Tag Archives: Devon Energy

Search Strategy: Go Where the Outlook is Bleakest

When I’m bearish and I sell a stock, each sale must be at a lower level than the previous sale. When I am buying, the reverse is true. I must buy on a rising scale. I don’t buy long stocks on a scale down, I buy on a scale up.
The average man doesn’t wish to be told that it is a bull or a bear market. What he desires is to be told specifically which particular stock to buy or sell. He wants to get something for nothing. He does not wish to work. He doesn’t even wish to have to think.

I never hesitate to tell a man that I am bullish or bearish. But I do not tell people to buy or sell any particular stock. In a bear market all stocks go down and in a bull market they go up. –Jesse Livermore

You get recessions, you have stock market declines. If you don’t understand that’s going to happen, then you’re not ready, you won’t do well in the markets.–Peter Lynch

I’ve found that when the market’s going down and you buy funds wisely, at some point in the future you will be happy. You won’t get there by reading ‘Now is the time to buy. –Peter Lynch


An Impending Recession?


Or hope for the future?


and http://scottgrannis.blogspot.com/2012/06/housing-update-significant-improvement.html

I prefer to focus bottom up. How about going where a depression is ALREADY occuring rather than fearing something bad WILL happen.

The Natural Gas MArket 

Natural Gas is currently trading under its true marginal cost of production due to a law known as “Hold by Production” where an exploration company must have a producing well operating in order to hold their leases in perpetuity.  Oil is trading at 20 times the BTU equivalent of natural gas. Also, storage facilities can’t hold as much nat. gas as is being produced, so production has to be sold at any price. The main point is that the cure for low prices is low prices or, in other words, the laws of supply and demand are inevitable given TIME.


The Arithmetic of Shale Gas: Consumer Benefits from Technology of Shale Gas Exceed $100 Billion

It’s  been well-documented now that falling prices for natural gas (see chart  above) and the resulting drop in utility rates have saved consumers  billions of dollars (see CD posts here and here).
A new study by researchers at Yale University, The Arithmetic of Shale Gas,” provides some additional evidence of the consumer benefits of shale gas using a cost-benefit approach, here’s an excerpt:

“The Henry Hub spot price in 2008 was $7.97 per mcf and in 2011 was $3.95 per mcf (see chart above) so that the difference in price over three successive  years was $4.02 per mcf. Gas production in 2008 was 25.6 tcf so that the surplus to consumers by the price reduction from shale gas equaled  $102.9 billion.

This very large amount of consumer gain—over $100 billion—from the new  technology induced price reduction in gas is the elephant in the room.  It comprised a substantial majority of total expenditures on this fuel  nationwide. In past years those expenditures were limited by the higher  costs of production of gas produced from vertical wells. These were in  part producer surplus but most were the costs of sustaining well  operations in the old technology. Even so it is startling to acknowledge that consumer benefits from the technology of shale gas drilling and  new gas production can be expected to exceed $100 billion per year, year in and year out as long as present production rates are maintained.”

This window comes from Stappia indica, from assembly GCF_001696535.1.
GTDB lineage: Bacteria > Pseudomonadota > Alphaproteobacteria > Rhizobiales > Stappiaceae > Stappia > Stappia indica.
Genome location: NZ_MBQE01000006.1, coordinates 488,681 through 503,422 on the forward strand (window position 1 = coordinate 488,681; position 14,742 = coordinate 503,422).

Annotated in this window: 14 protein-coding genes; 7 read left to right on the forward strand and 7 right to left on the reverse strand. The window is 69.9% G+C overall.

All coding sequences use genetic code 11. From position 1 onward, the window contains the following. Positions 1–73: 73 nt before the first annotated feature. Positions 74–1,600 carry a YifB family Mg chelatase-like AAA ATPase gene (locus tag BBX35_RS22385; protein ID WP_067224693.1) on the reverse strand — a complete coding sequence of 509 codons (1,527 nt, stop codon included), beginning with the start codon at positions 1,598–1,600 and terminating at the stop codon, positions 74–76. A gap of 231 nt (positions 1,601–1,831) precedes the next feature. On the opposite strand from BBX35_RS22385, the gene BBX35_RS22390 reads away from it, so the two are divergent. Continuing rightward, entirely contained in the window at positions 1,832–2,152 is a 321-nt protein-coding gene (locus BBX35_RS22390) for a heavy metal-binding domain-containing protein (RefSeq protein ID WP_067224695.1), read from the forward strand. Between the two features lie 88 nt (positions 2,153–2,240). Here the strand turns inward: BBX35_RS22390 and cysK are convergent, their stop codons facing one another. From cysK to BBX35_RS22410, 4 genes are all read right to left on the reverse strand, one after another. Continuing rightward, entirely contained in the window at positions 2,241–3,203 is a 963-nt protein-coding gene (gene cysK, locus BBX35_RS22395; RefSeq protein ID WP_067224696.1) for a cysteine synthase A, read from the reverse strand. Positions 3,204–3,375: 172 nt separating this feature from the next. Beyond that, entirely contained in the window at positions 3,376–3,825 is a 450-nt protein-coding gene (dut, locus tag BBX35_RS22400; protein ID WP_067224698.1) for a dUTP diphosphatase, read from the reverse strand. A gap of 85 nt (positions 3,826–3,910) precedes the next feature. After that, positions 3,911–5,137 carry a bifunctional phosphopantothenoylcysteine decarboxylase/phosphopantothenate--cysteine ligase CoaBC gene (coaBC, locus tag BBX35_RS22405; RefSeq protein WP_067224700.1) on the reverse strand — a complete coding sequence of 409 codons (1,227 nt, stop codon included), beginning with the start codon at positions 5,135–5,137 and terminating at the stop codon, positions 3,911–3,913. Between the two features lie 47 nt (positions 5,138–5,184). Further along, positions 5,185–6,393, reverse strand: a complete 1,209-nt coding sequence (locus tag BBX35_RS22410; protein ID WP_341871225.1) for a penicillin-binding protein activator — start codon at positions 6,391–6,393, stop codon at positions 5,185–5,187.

The authors then account for the possible environmental costs to society  and compare that to the consumer-savings of $100 billion per year:
“How then do we extrapolate individual disaster scenarios across an entire  industry to determine the social cost of possible contamination from  fracking in order to deduct it from the consumer surplus of $100 billion for each year? We consider that the reported instances of contamination from fracking relate, at most, to an extremely limited minority over  hundreds of thousands of wells. Assuming the worst—that the accidents occur in one year; that the cleanup requires a new water well at $5,000; and that one hundred spills occur at $2.5  million per spill given then that the industry drills 10,000 new wells  per year. The cost of frackwater contamination is $250 million. Economic benefits, as estimated in as limited methodology as is reasonable,  exceed costs to the community by 400-to-1.”

And they also estimate the consumer benefits of switching from oil to natural gas:

Replacing 1.0 million bbls per day of crude oil with the 6 billion cubic feet  (bcf”) equivalent of natural gas, would generate approximately $25.6  billion ($70/bbl*1 million bbls*365 days) of consumer surplus for the US economy over one year.”

Note: There are also gains to shale gas producers from increased production, and while those are less than the gains to gas consumers, they are significant and are estimated be multi-billions of dollars per year.

Here’s a Forbes articlethat summarizes some of the key findings of the Yale study.

More here:http://www.creditbubblestocks.com/2012/05/natural-gasoil-btu-spread-in.html


The glut of natural gas has depressed natural gas and oil companies like Devon Energy (DVN) and Chesapeake (CHK). Of course, price may decline further, but lets check back on these two companies in early 2014.

See you in 2014!